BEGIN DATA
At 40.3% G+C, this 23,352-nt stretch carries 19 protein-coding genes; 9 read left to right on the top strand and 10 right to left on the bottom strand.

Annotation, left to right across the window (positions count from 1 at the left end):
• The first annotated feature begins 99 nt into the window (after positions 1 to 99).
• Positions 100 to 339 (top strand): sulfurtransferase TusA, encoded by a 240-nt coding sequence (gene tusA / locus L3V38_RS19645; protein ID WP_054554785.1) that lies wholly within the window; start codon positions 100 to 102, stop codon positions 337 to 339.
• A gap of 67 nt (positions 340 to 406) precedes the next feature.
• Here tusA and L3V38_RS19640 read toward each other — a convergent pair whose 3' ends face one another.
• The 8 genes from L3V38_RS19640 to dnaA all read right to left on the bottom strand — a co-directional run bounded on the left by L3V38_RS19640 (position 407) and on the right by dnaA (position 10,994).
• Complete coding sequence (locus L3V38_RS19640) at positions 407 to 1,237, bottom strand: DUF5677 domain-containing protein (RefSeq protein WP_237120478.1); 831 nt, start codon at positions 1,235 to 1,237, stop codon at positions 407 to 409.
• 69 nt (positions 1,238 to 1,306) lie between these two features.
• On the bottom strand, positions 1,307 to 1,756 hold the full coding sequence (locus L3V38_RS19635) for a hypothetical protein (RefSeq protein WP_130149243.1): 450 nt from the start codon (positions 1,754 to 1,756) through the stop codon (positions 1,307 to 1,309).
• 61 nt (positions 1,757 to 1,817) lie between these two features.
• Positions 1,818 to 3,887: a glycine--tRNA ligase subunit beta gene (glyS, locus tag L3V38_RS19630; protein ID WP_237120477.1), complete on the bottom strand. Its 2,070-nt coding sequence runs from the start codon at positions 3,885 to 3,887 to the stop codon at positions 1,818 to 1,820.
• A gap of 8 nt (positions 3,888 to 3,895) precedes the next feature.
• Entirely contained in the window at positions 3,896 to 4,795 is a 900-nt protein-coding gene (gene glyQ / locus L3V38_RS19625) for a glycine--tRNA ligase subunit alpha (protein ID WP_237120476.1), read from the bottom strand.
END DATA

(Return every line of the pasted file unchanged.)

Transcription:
At 40.3% G+C, this 23,352-nt stretch carries 19 protein-coding genes; 9 read left to right on the top strand and 10 right to left on the bottom strand.

Annotation, left to right across the window (positions count from 1 at the left end):
• The first annotated feature begins 99 nt into the window (after positions 1 to 99).
• Positions 100 to 339 (top strand): sulfurtransferase TusA, encoded by a 240-nt coding sequence (gene tusA / locus L3V38_RS19645; protein ID WP_054554785.1) that lies wholly within the window; start codon positions 100 to 102, stop codon positions 337 to 339.
• A gap of 67 nt (positions 340 to 406) precedes the next feature.
• Here tusA and L3V38_RS19640 read toward each other — a convergent pair whose 3' ends face one another.
• The 8 genes from L3V38_RS19640 to dnaA all read right to left on the bottom strand — a co-directional run bounded on the left by L3V38_RS19640 (position 407) and on the right by dnaA (position 10,994).
• Complete coding sequence (locus L3V38_RS19640) at positions 407 to 1,237, bottom strand: DUF5677 domain-containing protein (RefSeq protein WP_237120478.1); 831 nt, start codon at positions 1,235 to 1,237, stop codon at positions 407 to 409.
• 69 nt (positions 1,238 to 1,306) lie between these two features.
• On the bottom strand, positions 1,307 to 1,756 hold the full coding sequence (locus L3V38_RS19635) for a hypothetical protein (RefSeq protein WP_130149243.1): 450 nt from the start codon (positions 1,754 to 1,756) through the stop codon (positions 1,307 to 1,309).
• 61 nt (positions 1,757 to 1,817) lie between these two features.
• Positions 1,818 to 3,887: a glycine--tRNA ligase subunit beta gene (glyS, locus tag L3V38_RS19630; protein ID WP_237120477.1), complete on the bottom strand. Its 2,070-nt coding sequence runs from the start codon at positions 3,885 to 3,887 to the stop codon at positions 1,818 to 1,820.
• A gap of 8 nt (positions 3,888 to 3,895) precedes the next feature.
• Entirely contained in the window at positions 3,896 to 4,795 is a 900-nt protein-coding gene (gene glyQ / locus L3V38_RS19625) for a glycine--tRNA ligase subunit alpha (protein ID WP_237120476.1), read from the bottom strand.